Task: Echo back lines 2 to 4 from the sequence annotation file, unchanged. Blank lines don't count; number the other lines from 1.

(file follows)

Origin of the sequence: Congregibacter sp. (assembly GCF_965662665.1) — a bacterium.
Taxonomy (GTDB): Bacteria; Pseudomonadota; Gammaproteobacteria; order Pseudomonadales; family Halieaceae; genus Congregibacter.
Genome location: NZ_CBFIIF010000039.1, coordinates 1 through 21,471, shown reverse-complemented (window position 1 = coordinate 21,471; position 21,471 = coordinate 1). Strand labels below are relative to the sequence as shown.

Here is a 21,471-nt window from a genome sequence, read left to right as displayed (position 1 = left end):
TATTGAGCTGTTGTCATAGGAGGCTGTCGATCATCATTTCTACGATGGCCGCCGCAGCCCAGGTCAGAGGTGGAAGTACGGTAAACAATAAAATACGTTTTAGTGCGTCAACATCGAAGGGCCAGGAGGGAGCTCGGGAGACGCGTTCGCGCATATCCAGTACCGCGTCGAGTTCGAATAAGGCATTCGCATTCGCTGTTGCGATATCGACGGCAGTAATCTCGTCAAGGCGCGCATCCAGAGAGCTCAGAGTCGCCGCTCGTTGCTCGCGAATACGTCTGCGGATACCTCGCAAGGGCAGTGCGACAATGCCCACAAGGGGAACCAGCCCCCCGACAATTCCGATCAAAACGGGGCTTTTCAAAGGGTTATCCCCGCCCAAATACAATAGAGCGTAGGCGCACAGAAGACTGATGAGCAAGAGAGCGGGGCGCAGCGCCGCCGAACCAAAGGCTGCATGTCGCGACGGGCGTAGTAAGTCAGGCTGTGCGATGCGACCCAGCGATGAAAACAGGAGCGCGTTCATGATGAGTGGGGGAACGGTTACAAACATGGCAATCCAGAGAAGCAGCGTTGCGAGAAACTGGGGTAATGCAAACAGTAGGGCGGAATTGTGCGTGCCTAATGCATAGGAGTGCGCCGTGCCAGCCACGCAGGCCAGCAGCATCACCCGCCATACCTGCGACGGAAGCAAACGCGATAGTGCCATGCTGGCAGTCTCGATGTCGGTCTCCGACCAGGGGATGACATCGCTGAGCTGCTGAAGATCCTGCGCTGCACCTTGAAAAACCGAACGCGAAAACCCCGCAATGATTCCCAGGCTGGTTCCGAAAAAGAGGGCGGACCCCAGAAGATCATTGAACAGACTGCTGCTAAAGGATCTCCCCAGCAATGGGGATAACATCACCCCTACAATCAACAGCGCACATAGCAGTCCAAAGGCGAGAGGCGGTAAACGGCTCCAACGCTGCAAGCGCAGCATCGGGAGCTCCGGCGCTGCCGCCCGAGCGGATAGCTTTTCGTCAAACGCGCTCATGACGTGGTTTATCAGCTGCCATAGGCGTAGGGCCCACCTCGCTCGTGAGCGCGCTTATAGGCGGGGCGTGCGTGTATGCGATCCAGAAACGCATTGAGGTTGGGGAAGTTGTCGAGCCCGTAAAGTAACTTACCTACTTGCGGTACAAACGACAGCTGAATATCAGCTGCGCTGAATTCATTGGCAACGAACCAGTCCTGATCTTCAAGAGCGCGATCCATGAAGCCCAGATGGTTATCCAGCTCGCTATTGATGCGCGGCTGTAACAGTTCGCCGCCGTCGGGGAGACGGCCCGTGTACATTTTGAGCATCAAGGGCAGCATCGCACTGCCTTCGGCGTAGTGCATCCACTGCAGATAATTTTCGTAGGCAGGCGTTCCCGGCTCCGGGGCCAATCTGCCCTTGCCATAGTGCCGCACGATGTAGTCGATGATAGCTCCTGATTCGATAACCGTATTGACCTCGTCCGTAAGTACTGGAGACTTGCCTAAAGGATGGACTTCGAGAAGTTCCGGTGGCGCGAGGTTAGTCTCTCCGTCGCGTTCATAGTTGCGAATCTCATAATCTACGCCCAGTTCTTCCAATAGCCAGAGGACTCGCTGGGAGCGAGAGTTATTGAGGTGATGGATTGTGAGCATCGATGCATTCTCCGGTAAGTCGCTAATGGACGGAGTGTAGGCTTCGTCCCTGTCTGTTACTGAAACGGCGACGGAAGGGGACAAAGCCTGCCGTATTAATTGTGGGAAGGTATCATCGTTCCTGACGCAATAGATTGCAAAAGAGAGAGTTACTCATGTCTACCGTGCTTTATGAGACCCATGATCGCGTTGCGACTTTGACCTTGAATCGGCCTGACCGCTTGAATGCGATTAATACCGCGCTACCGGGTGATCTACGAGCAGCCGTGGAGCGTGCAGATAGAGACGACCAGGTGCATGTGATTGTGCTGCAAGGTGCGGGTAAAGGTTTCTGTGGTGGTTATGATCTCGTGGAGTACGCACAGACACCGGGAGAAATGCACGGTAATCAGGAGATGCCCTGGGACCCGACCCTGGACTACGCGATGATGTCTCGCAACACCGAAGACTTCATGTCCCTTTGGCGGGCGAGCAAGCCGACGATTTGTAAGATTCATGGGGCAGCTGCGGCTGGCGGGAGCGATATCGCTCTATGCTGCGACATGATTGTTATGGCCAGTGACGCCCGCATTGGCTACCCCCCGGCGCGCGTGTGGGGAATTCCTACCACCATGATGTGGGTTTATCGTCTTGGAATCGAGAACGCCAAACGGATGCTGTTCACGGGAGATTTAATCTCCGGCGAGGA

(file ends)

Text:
Taxonomy (GTDB): Bacteria; Pseudomonadota; Gammaproteobacteria; order Pseudomonadales; family Halieaceae; genus Congregibacter.
Genome location: NZ_CBFIIF010000039.1, coordinates 1 through 21,471, shown reverse-complemented (window position 1 = coordinate 21,471; position 21,471 = coordinate 1). Strand labels below are relative to the sequence as shown.

Here is a 21,471-nt window from a genome sequence, read left to right as displayed (position 1 = left end):